The trend towards mediation as "a firmly established, significant and growing facet of English procedure" was confirmed by Colman J in Cable & Wireless Plc v IBM United Kingdom Ltd [2002] EWHC 2059. In that case, a dispute arose under an agreement entered into by the claimant and the defendant for the supply of information technology. An application was made to stay the proceedings pending the dispute being referred to ADR on the basis of an ADR clause in the agreement. The application for a stay raised the issue of the effect, if any, which the court should give to agreements to refer disputes to ADR. The relevant clause provided as follows: "The Parties shall attempt in good faith to resolve any dispute or claim arising out of or relating to this Agreement…promptly through negotiations…If the matter is not resolved through negotiation, the Parties shall attempt in good faith to resolve the dispute or claim through an ADR procedure as recommended to the Parties by the Centre for Dispute Resolution. However, an ADR procedure which is being followed shall not prevent any Party from issuing proceedings." Cable & Wireless submitted that the clause was unenforceable as it lacked certainty and imposed no more than an agreement to negotiate.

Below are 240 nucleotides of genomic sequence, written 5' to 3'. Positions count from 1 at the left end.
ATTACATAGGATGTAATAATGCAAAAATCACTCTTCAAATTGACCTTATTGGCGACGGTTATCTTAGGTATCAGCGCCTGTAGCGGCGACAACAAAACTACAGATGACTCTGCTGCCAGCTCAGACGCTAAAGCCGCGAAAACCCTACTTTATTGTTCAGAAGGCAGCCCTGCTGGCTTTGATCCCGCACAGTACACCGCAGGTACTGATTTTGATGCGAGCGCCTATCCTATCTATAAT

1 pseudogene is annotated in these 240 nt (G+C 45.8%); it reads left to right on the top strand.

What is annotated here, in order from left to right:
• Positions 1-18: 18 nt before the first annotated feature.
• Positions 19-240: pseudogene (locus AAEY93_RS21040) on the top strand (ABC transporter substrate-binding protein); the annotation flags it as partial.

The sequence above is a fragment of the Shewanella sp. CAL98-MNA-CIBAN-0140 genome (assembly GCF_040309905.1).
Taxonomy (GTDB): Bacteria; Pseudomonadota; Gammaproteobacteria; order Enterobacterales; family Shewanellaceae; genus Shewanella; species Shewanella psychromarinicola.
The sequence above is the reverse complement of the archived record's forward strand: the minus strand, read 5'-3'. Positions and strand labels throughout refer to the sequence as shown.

Colman J held that the ADR clause contained an enforceable obligation to participate in ADR procedures recommended by the Centre for Dispute Resolution (CEDR). He also held that the clause was more than an agreement to negotiate as it had identified a particular procedure, namely an ADR procedure as recommended by CEDR. The Judge also stated: "For the courts now to decline to enforce contractual references to ADR on the grounds of intrinsic uncertainty would be to fly in the face of public policy as expressed in the CPR and as reflected in the judgment of the Court of Appeal in Dunnett v Railtrack."

Finally, the Court of Appeal has applied Dunnett v Railtrack again in March 2003 in Leicester Circuits Ltd v Coates Brothers plc [2003] EWCA Civ 333 in which a successful party which had withdrawn at the "11th hour" from a mediation arranged pre-trial was denied some of its costs.


These cases highlight the increasing move by the courts to actively encourage parties to consider ADR. This is consistent with Lord Woolf’s desire for judges to take a more proactive role in deciding the best way of dealing with a particular case and recommending ADR to litigants where relevant. In a recent interview for a Southeast European Regional Conference on Dispute Resolution, Lord Woolf said that, although the Civil Procedure Rules had influenced people’s thinking in respect of ADR, he did not believe that they had gone nearly far enough. He said: "It’s my belief that any sensible system is run where the litigants feel that going to court is the last resort, not the first resort, and that is the culture I would like to encourage."

More developments in this area therefore seem likely.

Article by Christa Band

© Herbert Smith 2003

The content of this article does not constitute legal advice and should not be relied on as such. Specific advice should be sought about your specific circumstances.